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Update: Armenian-Azerbaijan clashes pull out skeletons from conflict closet

Armenia reported 49 soldiers killed in clashes with Azerbaijan following the latter’s military firing at Armenian border towns on Tuesday morning, increasing the risk of the decades-old conflict flaring up anew.

Artillery fire of Azerbaijan Armed Forces split the morning Tuesday sky as projectiles flew towards Armenian border towns, according to the Armenian Defence Ministry, which added that the strike included drones and large-calibre firearms fired in the direction of Goris, Sotk, and Jermuk.

The strikes were acknowledged by the Azerbaijani Ministry of Defence but stressed the strikes are “small-scale” and “aim to ensure the security of Azerbaijan’s borders.”

The artillery fire came as a tit-for-tat response to Armenian forces allegedly firing small arms in the directions of the Novoivanovka settlement of Gadabay region and Husulu settlement of Lachin region near the border of the two countries. Armenia denied these allegations made by Azerbaijan.

But the embers of the conflict, which dates back to the collapse of the Soviet Union, have been burning for decades with a sudden flareup last month when the two countries clashed over the disputed Nagorno-Karabakh region – a landlocked area between Eastern Europe and Western Asia. The area is populated and controlled by ethnic Armenians but is located in Azerbaijani territory.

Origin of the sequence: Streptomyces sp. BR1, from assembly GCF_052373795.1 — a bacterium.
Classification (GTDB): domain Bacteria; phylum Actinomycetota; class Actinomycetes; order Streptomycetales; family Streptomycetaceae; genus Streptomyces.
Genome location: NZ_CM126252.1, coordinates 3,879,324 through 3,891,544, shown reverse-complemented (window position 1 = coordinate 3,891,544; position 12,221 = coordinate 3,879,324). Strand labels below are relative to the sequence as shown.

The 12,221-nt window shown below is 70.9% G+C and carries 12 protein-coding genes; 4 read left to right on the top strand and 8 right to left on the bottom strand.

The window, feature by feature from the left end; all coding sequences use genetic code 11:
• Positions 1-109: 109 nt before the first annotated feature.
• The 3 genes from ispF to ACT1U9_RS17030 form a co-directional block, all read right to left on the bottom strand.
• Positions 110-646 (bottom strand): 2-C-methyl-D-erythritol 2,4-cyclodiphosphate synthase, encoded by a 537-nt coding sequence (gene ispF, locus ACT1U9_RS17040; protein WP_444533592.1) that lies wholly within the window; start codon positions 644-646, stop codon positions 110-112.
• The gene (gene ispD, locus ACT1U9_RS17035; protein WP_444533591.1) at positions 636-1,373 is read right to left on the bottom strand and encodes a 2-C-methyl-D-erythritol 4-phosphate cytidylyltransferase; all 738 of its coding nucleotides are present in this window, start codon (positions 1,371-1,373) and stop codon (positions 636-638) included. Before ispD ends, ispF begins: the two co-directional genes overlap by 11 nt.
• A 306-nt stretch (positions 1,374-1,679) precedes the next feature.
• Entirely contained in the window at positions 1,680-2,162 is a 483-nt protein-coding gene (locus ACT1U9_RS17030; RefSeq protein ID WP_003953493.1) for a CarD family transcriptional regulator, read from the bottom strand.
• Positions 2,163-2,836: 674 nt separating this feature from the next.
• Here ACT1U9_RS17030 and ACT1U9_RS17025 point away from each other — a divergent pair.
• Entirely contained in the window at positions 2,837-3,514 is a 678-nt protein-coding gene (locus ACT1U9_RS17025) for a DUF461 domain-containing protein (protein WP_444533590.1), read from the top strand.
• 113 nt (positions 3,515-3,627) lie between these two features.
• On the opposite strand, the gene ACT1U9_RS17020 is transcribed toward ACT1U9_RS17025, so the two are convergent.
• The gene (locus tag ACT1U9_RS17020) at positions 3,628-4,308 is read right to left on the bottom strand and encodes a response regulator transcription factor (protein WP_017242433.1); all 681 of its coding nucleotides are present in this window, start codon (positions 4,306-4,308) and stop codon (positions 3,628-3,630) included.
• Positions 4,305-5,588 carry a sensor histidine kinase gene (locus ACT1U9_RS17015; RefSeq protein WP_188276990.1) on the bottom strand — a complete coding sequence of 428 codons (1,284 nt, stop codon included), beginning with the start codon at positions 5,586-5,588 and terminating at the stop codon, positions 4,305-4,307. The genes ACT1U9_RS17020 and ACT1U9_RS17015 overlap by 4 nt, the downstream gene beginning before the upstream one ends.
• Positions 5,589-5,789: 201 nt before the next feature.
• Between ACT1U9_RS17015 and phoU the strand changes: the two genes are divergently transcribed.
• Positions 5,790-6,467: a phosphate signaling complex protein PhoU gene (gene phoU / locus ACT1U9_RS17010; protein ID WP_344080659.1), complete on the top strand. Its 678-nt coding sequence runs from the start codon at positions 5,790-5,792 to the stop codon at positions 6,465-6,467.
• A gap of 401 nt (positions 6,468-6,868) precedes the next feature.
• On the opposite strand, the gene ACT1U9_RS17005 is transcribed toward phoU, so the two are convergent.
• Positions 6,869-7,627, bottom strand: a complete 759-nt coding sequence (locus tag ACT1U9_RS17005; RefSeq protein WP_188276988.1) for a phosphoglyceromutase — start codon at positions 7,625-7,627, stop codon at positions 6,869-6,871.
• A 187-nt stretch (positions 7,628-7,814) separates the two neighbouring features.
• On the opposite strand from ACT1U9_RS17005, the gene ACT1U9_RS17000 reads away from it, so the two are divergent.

The Nagorno-Karabakh, backed by Armenia, declared independence from Azerbaijan in December 1991. Ever since Azerbaijan has not coped with the territorial change and vowed to retake the territory, which is internationally recognized as Azerbaijani.

Prime Minister @NikolPashinyan had a telephone conversation with #US Secretary of State @SecBlinken Antony Blinken.

— Government of Armenia (@armgov) September 13, 2022

Noteworthily, Armenia has been Russia’s security ally. Moreover, the Kremlin maintains a peacekeeping force in the region after brokering a ceasefire agreement in early November 2020, ending an almost two-month conflict that killed at least 6,500 people, according to Reuters.

The United States is deeply concerned about reports of active hostilities between Armenia and Azerbaijan. We urge an end to military hostilities immediately. There is no military solution to the conflict.

— Secretary Antony Blinken (@SecBlinken) September 13, 2022

The US and Russia call for putting the guns down

The US called for the “immediate cessation of hostilities” on Monday evening, according to a statement from US Secretary of State Antony Blinken’s office.

“The United States is deeply concerned about reports of attacks along the Armenia-Azerbaijan border, including reported strikes against settlements and civilian infrastructure inside Armenia,” Blinken said. “As we have long made clear, there can be no military solution to the conflict. We urge an end to any military hostilities immediately.”

Russia too called for stopping the altercation, in a statement. Its foreign ministry said it had brokered a ceasefire at 09:00 Moscow time (06:00 GMT) Tuesday morning and it expected both sides to fulfill the terms of the agreement.

We express our extreme concern over the sharp aggravation of the situation in areas of the Armenian-Azerbaijani border,” the foreign ministry said. “We call on the sides to refrain from further escalation of the situation, exercise restraint and strictly observe the ceasefire.”

Moscow, an ally of Yerevan through the Collective Security Treaty Organisation (CSTO) military alliance, but which also retains close friendly relations with Baku, did not say who it saw as responsible for the latest escalation.

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